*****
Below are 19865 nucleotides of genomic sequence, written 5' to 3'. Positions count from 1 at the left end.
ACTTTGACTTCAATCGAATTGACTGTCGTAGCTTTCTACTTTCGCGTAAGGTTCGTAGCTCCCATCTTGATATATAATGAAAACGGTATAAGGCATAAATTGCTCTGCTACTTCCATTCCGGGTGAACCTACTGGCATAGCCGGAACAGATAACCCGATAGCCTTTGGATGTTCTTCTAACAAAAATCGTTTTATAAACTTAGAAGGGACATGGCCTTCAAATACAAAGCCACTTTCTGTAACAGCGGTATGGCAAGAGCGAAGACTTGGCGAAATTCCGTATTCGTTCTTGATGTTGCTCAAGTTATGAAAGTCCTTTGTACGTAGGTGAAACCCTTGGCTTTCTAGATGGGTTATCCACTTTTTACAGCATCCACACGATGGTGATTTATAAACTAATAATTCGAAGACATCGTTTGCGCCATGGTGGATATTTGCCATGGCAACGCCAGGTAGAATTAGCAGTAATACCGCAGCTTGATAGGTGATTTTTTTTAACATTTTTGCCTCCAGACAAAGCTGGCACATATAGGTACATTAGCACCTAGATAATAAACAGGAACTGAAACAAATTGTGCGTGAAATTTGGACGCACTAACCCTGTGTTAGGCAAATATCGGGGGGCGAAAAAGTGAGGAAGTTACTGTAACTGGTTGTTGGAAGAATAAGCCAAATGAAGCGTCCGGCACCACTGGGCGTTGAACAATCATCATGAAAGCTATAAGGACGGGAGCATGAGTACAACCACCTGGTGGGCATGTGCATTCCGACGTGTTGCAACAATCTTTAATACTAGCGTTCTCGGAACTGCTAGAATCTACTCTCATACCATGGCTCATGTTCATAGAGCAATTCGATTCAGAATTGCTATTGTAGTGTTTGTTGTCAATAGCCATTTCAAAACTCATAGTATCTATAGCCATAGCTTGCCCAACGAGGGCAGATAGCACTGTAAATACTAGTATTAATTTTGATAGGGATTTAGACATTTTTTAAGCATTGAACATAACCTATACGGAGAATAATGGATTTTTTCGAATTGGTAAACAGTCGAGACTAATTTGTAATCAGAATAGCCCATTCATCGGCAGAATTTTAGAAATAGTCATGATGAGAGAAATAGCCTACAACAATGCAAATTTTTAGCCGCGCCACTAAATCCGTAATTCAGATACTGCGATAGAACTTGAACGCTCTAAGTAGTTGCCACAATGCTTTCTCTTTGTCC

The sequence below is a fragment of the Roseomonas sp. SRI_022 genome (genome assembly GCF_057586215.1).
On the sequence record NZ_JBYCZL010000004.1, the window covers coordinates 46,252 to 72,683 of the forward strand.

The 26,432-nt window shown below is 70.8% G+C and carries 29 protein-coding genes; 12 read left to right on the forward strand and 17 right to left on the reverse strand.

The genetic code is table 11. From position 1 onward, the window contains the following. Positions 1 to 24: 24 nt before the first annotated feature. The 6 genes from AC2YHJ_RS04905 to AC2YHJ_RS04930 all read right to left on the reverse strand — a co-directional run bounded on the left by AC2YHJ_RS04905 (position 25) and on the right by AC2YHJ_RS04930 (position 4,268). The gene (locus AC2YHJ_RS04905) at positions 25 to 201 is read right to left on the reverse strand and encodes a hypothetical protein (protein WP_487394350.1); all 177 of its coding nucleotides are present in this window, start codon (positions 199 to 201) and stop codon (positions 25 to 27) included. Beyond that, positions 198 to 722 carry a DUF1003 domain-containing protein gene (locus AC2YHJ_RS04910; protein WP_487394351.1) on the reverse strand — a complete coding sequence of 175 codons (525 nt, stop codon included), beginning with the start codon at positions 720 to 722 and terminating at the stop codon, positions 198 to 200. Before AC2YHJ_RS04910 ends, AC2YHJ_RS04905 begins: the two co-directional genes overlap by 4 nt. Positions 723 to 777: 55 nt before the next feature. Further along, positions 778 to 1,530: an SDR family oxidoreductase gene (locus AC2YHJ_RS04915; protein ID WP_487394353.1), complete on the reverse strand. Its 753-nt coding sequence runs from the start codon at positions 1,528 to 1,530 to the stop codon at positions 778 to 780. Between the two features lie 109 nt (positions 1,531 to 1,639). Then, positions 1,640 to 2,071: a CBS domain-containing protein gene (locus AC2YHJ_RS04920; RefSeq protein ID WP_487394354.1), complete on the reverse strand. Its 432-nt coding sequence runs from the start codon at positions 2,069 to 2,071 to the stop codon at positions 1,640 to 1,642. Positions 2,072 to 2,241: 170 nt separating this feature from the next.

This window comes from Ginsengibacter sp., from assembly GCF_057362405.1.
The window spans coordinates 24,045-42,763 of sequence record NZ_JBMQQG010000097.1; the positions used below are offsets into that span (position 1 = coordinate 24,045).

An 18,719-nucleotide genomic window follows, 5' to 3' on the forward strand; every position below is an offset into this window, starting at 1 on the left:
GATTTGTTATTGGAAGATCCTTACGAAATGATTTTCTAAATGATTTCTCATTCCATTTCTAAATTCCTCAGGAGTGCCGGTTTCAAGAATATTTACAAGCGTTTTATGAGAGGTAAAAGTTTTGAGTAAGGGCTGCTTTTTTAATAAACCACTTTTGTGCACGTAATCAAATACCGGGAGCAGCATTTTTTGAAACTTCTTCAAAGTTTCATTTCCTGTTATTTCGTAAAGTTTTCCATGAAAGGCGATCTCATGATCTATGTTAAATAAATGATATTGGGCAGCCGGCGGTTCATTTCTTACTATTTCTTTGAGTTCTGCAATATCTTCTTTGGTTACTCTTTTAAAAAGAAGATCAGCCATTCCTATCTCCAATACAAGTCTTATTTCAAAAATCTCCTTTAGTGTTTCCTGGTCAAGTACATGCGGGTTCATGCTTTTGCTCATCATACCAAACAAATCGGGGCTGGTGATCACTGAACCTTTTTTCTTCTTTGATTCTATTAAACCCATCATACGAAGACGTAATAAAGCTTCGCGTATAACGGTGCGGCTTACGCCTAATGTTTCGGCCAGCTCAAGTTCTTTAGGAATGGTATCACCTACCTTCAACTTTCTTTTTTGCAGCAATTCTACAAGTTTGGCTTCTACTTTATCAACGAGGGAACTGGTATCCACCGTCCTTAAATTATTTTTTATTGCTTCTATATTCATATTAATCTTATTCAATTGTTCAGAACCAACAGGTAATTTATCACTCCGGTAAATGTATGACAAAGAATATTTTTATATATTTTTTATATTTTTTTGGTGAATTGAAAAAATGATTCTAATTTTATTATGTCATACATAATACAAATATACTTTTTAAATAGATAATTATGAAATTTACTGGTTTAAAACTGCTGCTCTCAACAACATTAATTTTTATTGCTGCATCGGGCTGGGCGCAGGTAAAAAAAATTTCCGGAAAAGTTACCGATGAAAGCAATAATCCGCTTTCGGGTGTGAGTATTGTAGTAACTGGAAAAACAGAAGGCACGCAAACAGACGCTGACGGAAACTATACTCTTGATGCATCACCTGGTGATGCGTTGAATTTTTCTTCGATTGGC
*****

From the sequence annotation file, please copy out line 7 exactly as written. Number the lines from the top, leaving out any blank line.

This window comes from Ginsengibacter sp., from assembly GCF_057362405.1.